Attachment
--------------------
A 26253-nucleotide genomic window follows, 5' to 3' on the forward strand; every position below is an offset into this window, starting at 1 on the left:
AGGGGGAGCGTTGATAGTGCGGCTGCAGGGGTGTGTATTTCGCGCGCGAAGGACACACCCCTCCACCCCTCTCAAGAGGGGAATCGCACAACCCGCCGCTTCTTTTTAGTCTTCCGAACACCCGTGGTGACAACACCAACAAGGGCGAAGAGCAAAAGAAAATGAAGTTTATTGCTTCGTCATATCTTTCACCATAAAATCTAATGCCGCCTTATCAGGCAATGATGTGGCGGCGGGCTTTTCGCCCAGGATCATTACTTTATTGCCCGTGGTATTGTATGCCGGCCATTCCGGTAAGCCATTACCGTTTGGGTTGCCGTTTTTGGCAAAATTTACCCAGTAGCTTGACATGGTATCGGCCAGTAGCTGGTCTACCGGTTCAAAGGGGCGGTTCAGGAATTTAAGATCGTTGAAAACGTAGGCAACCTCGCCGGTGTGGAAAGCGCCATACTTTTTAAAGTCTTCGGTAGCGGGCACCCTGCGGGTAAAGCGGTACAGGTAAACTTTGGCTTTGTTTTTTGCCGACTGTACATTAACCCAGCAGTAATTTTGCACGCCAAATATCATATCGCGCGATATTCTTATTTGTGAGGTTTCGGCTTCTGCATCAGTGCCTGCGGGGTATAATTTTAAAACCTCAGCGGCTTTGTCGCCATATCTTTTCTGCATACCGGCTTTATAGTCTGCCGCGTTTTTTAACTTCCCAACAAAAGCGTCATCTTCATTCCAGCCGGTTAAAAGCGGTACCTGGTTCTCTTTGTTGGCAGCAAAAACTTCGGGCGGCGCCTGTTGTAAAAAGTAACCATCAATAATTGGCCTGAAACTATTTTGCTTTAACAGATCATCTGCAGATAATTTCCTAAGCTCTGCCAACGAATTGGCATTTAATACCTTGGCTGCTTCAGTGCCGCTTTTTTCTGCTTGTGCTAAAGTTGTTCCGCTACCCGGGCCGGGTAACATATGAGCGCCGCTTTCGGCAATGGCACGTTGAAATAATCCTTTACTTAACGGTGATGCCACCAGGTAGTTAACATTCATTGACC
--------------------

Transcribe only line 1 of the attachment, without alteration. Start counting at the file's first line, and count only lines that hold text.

A 26253-nucleotide genomic window follows, 5' to 3' on the forward strand; every position below is an offset into this window, starting at 1 on the left: